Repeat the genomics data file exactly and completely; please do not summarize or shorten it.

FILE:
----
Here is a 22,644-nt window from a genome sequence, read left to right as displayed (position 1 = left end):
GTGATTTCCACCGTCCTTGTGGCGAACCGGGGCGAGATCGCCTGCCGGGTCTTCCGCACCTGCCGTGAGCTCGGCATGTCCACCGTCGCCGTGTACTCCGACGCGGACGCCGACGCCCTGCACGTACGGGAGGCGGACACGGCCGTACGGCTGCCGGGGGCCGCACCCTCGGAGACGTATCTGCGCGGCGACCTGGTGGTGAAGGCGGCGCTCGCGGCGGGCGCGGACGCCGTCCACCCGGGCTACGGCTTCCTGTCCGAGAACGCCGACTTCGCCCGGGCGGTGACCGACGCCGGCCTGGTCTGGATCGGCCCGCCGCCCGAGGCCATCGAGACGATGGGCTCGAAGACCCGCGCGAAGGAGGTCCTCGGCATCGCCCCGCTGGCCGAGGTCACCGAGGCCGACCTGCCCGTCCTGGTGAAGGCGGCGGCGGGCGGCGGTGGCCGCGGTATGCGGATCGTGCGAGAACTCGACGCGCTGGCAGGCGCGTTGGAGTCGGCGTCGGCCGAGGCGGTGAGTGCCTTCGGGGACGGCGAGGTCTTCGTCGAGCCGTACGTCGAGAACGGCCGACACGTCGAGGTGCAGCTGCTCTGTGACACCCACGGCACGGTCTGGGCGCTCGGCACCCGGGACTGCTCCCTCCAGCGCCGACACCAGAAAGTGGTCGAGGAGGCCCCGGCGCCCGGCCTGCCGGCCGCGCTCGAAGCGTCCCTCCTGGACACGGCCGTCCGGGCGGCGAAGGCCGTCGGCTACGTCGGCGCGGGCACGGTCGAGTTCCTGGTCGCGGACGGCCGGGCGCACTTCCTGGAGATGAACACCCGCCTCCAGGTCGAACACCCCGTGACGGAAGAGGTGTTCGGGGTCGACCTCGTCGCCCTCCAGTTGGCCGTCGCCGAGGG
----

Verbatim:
Here is a 22,644-nt window from a genome sequence, read left to right as displayed (position 1 = left end):
GTGATTTCCACCGTCCTTGTGGCGAACCGGGGCGAGATCGCCTGCCGGGTCTTCCGCACCTGCCGTGAGCTCGGCATGTCCACCGTCGCCGTGTACTCCGACGCGGACGCCGACGCCCTGCACGTACGGGAGGCGGACACGGCCGTACGGCTGCCGGGGGCCGCACCCTCGGAGACGTATCTGCGCGGCGACCTGGTGGTGAAGGCGGCGCTCGCGGCGGGCGCGGACGCCGTCCACCCGGGCTACGGCTTCCTGTCCGAGAACGCCGACTTCGCCCGGGCGGTGACCGACGCCGGCCTGGTCTGGATCGGCCCGCCGCCCGAGGCCATCGAGACGATGGGCTCGAAGACCCGCGCGAAGGAGGTCCTCGGCATCGCCCCGCTGGCCGAGGTCACCGAGGCCGACCTGCCCGTCCTGGTGAAGGCGGCGGCGGGCGGCGGTGGCCGCGGTATGCGGATCGTGCGAGAACTCGACGCGCTGGCAGGCGCGTTGGAGTCGGCGTCGGCCGAGGCGGTGAGTGCCTTCGGGGACGGCGAGGTCTTCGTCGAGCCGTACGTCGAGAACGGCCGACACGTCGAGGTGCAGCTGCTCTGTGACACCCACGGCACGGTCTGGGCGCTCGGCACCCGGGACTGCTCCCTCCAGCGCCGACACCAGAAAGTGGTCGAGGAGGCCCCGGCGCCCGGCCTGCCGGCCGCGCTCGAAGCGTCCCTCCTGGACACGGCCGTCCGGGCGGCGAAGGCCGTCGGCTACGTCGGCGCGGGCACGGTCGAGTTCCTGGTCGCGGACGGCCGGGCGCACTTCCTGGAGATGAACACCCGCCTCCAGGTCGAACACCCCGTGACGGAAGAGGTGTTCGGGGTCGACCTCGTCGCCCTCCAGTTGGCCGTCGCCGAGGG